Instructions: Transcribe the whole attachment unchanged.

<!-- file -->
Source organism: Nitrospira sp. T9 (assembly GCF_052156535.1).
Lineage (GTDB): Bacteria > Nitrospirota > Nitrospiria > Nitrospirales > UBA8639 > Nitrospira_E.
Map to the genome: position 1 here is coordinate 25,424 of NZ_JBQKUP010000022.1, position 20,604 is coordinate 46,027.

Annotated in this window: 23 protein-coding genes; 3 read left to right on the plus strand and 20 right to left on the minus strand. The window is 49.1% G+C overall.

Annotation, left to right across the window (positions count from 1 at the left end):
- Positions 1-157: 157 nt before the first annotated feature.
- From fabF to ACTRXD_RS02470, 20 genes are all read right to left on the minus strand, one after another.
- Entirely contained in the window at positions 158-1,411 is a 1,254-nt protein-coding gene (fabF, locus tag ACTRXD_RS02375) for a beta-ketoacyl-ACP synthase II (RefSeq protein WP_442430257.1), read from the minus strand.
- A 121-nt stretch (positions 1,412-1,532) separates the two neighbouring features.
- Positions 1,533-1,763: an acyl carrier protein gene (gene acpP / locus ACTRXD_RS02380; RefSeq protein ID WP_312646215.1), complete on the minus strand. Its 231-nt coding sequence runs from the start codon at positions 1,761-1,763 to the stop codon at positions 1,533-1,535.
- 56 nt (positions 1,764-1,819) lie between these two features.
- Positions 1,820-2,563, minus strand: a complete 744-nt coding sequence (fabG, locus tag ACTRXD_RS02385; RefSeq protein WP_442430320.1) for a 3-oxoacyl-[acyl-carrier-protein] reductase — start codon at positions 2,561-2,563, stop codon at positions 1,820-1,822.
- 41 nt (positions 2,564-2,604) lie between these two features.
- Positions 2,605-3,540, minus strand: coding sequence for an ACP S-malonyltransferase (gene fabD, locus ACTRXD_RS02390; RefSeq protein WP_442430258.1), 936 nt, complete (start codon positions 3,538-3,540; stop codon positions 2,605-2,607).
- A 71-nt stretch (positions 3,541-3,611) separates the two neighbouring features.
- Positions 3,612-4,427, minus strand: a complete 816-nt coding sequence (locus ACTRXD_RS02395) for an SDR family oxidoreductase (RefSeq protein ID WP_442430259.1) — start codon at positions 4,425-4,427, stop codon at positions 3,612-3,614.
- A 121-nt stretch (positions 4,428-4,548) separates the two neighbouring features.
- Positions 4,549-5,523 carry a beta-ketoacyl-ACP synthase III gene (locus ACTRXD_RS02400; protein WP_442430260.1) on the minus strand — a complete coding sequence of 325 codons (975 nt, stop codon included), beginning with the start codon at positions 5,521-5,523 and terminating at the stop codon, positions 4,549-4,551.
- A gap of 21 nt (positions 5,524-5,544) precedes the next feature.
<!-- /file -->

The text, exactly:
Source organism: Nitrospira sp. T9 (assembly GCF_052156535.1).
Lineage (GTDB): Bacteria > Nitrospirota > Nitrospiria > Nitrospirales > UBA8639 > Nitrospira_E.
Map to the genome: position 1 here is coordinate 25,424 of NZ_JBQKUP010000022.1, position 20,604 is coordinate 46,027.

Annotated in this window: 23 protein-coding genes; 3 read left to right on the plus strand and 20 right to left on the minus strand. The window is 49.1% G+C overall.

Annotation, left to right across the window (positions count from 1 at the left end):
- Positions 1-157: 157 nt before the first annotated feature.
- From fabF to ACTRXD_RS02470, 20 genes are all read right to left on the minus strand, one after another.
- Entirely contained in the window at positions 158-1,411 is a 1,254-nt protein-coding gene (fabF, locus tag ACTRXD_RS02375) for a beta-ketoacyl-ACP synthase II (RefSeq protein WP_442430257.1), read from the minus strand.
- A 121-nt stretch (positions 1,412-1,532) separates the two neighbouring features.
- Positions 1,533-1,763: an acyl carrier protein gene (gene acpP / locus ACTRXD_RS02380; RefSeq protein ID WP_312646215.1), complete on the minus strand. Its 231-nt coding sequence runs from the start codon at positions 1,761-1,763 to the stop codon at positions 1,533-1,535.
- 56 nt (positions 1,764-1,819) lie between these two features.
- Positions 1,820-2,563, minus strand: a complete 744-nt coding sequence (fabG, locus tag ACTRXD_RS02385; RefSeq protein WP_442430320.1) for a 3-oxoacyl-[acyl-carrier-protein] reductase — start codon at positions 2,561-2,563, stop codon at positions 1,820-1,822.
- 41 nt (positions 2,564-2,604) lie between these two features.
- Positions 2,605-3,540, minus strand: coding sequence for an ACP S-malonyltransferase (gene fabD, locus ACTRXD_RS02390; RefSeq protein WP_442430258.1), 936 nt, complete (start codon positions 3,538-3,540; stop codon positions 2,605-2,607).
- A 71-nt stretch (positions 3,541-3,611) separates the two neighbouring features.
- Positions 3,612-4,427, minus strand: a complete 816-nt coding sequence (locus ACTRXD_RS02395) for an SDR family oxidoreductase (RefSeq protein ID WP_442430259.1) — start codon at positions 4,425-4,427, stop codon at positions 3,612-3,614.
- A 121-nt stretch (positions 4,428-4,548) separates the two neighbouring features.
- Positions 4,549-5,523 carry a beta-ketoacyl-ACP synthase III gene (locus ACTRXD_RS02400; protein WP_442430260.1) on the minus strand — a complete coding sequence of 325 codons (975 nt, stop codon included), beginning with the start codon at positions 5,521-5,523 and terminating at the stop codon, positions 4,549-4,551.
- A gap of 21 nt (positions 5,524-5,544) precedes the next feature.